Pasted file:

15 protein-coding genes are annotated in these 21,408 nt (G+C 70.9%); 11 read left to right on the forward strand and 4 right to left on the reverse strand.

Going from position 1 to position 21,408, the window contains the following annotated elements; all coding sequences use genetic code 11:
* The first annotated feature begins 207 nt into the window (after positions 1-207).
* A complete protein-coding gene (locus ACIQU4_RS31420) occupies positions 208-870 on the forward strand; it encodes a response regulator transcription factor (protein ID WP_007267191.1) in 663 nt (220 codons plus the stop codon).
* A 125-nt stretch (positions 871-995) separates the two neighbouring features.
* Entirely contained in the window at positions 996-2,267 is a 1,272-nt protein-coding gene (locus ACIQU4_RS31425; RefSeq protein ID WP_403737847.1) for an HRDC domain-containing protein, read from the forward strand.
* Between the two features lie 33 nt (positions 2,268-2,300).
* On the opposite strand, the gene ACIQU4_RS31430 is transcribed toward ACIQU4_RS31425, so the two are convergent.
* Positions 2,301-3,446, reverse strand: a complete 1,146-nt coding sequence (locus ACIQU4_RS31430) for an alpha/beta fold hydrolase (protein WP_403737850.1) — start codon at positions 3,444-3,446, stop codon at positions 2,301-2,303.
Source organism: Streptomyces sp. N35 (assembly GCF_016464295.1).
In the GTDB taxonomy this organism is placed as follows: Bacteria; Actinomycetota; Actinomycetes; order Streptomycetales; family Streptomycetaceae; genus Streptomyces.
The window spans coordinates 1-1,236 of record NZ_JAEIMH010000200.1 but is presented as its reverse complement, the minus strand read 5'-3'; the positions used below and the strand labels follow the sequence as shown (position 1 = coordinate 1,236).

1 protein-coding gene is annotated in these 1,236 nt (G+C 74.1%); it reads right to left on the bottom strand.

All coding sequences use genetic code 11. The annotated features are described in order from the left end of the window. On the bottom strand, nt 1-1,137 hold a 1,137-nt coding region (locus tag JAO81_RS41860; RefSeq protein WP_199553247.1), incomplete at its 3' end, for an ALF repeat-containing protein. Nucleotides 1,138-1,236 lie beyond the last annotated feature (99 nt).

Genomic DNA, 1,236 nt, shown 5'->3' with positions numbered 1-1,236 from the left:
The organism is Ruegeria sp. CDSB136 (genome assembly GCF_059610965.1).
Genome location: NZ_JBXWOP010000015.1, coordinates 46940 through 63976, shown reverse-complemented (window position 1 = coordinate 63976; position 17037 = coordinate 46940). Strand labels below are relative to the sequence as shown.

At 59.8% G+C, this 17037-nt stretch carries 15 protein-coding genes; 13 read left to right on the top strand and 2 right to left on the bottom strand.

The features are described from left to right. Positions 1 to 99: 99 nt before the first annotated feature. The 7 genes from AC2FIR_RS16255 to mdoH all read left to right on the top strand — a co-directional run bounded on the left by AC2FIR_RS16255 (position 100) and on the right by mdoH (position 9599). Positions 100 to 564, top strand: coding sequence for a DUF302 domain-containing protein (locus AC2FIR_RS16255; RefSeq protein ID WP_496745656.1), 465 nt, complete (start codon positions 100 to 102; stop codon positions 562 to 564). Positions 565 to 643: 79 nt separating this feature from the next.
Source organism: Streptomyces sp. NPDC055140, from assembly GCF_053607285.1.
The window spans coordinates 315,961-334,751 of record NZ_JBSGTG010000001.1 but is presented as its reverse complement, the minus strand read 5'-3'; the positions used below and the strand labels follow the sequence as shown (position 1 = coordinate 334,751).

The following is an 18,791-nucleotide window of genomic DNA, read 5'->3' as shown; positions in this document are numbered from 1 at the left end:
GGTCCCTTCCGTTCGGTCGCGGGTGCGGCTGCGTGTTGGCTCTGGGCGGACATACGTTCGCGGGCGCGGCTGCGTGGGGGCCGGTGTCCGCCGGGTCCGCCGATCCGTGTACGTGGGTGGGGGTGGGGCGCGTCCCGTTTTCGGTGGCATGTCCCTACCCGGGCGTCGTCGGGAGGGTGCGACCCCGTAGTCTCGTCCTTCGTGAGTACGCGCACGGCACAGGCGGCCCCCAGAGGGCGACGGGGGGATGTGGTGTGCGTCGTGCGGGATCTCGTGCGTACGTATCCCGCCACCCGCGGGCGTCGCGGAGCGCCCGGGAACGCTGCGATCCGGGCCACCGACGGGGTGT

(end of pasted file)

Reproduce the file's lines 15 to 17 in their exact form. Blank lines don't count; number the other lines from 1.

Genomic DNA, 1,236 nt, shown 5'->3' with positions numbered 1-1,236 from the left:
The organism is Ruegeria sp. CDSB136 (genome assembly GCF_059610965.1).
Genome location: NZ_JBXWOP010000015.1, coordinates 46940 through 63976, shown reverse-complemented (window position 1 = coordinate 63976; position 17037 = coordinate 46940). Strand labels below are relative to the sequence as shown.